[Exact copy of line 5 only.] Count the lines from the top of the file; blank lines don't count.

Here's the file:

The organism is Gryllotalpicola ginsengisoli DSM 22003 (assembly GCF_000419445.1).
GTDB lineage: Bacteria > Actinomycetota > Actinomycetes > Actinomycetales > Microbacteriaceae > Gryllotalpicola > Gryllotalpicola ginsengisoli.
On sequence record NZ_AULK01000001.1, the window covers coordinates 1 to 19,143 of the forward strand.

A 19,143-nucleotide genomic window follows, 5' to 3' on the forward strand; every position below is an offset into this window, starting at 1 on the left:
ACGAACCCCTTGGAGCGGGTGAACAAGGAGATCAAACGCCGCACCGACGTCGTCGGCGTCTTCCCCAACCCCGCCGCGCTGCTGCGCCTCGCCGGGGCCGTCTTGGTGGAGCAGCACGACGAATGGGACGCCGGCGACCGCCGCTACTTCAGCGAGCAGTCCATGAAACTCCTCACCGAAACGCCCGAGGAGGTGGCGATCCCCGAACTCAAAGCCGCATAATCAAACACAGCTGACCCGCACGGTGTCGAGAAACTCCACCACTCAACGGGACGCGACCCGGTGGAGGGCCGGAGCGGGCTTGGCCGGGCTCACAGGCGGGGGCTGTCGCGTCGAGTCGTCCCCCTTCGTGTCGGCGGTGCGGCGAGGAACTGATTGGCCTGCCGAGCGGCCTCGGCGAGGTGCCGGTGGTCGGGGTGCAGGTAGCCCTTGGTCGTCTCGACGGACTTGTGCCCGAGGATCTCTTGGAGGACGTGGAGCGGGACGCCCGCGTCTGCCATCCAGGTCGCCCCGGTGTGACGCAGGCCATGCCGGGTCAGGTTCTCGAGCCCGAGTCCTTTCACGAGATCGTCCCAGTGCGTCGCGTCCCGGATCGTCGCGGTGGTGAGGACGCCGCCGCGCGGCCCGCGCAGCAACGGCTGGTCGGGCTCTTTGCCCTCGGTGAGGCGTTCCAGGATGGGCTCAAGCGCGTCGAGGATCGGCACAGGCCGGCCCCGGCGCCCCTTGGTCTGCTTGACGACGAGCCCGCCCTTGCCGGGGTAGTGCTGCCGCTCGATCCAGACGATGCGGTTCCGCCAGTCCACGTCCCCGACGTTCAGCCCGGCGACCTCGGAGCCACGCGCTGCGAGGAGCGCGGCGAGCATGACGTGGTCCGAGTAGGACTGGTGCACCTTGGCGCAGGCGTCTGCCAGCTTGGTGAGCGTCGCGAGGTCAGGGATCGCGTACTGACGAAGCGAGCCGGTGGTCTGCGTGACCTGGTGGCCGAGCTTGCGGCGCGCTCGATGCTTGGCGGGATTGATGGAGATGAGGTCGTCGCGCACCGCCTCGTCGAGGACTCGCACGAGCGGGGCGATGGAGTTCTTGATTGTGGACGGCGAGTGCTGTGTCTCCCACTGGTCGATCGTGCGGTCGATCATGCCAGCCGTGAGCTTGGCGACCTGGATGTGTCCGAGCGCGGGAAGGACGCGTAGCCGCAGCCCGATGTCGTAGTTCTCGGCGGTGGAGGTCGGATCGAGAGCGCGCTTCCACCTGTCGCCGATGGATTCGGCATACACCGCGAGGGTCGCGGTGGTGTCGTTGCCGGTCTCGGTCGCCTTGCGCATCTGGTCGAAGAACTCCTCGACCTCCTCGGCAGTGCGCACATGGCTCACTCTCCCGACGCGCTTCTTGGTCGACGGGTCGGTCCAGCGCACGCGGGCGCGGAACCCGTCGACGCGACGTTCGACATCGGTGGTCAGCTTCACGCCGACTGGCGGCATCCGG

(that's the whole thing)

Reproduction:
ACGAACCCCTTGGAGCGGGTGAACAAGGAGATCAAACGCCGCACCGACGTCGTCGGCGTCTTCCCCAACCCCGCCGCGCTGCTGCGCCTCGCCGGGGCCGTCTTGGTGGAGCAGCACGACGAATGGGACGCCGGCGACCGCCGCTACTTCAGCGAGCAGTCCATGAAACTCCTCACCGAAACGCCCGAGGAGGTGGCGATCCCCGAACTCAAAGCCGCATAATCAAACACAGCTGACCCGCACGGTGTCGAGAAACTCCACCACTCAACGGGACGCGACCCGGTGGAGGGCCGGAGCGGGCTTGGCCGGGCTCACAGGCGGGGGCTGTCGCGTCGAGTCGTCCCCCTTCGTGTCGGCGGTGCGGCGAGGAACTGATTGGCCTGCCGAGCGGCCTCGGCGAGGTGCCGGTGGTCGGGGTGCAGGTAGCCCTTGGTCGTCTCGACGGACTTGTGCCCGAGGATCTCTTGGAGGACGTGGAGCGGGACGCCCGCGTCTGCCATCCAGGTCGCCCCGGTGTGACGCAGGCCATGCCGGGTCAGGTTCTCGAGCCCGAGTCCTTTCACGAGATCGTCCCAGTGCGTCGCGTCCCGGATCGTCGCGGTGGTGAGGACGCCGCCGCGCGGCCCGCGCAGCAACGGCTGGTCGGGCTCTTTGCCCTCGGTGAGGCGTTCCAGGATGGGCTCAAGCGCGTCGAGGATCGGCACAGGCCGGCCCCGGCGCCCCTTGGTCTGCTTGACGACGAGCCCGCCCTTGCCGGGGTAGTGCTGCCGCTCGATCCAGACGATGCGGTTCCGCCAGTCCACGTCCCCGACGTTCAGCCCGGCGACCTCGGAGCCACGCGCTGCGAGGAGCGCGGCGAGCATGACGTGGTCCGAGTAGGACTGGTGCACCTTGGCGCAGGCGTCTGCCAGCTTGGTGAGCGTCGCGAGGTCAGGGATCGCGTACTGACGAAGCGAGCCGGTGGTCTGCGTGACCTGGTGGCCGAGCTTGCGGCGCGCTCGATGCTTGGCGGGATTGATGGAGATGAGGTCGTCGCGCACCGCCTCGTCGAGGACTCGCACGAGCGGGGCGATGGAGTTCTTGATTGTGGACGGCGAGTGCTGTGTCTCCCACTGGTCGATCGTGCGGTCGATCATGCCAGCCGTGAGCTTGGCGACCTGGATGTGTCCGAGCGCGGGAAGGACGCGTAGCCGCAGCCCGATGTCGTAGTTCTCGGCGGTGGAGGTCGGATCGAGAGCGCGCTTCCACCTGTCGCCGATGGATTCGGCATACACCGCGAGGGTCGCGGTGGTGTCGTTGCCGGTCTCGGTCGCCTTGCGCATCTGGTCGAAGAACTCCTCGACCTCCTCGGCAGTGCGCACATGGCTCACTCTCCCGACGCGCTTCTTGGTCGACGGGTCGGTCCAGCGCACGCGGGCGCGGAACCCGTCGACGCGACGTTCGACATCGGTGGTCAGCTTCACGCCGACTGGCGGCATCCGG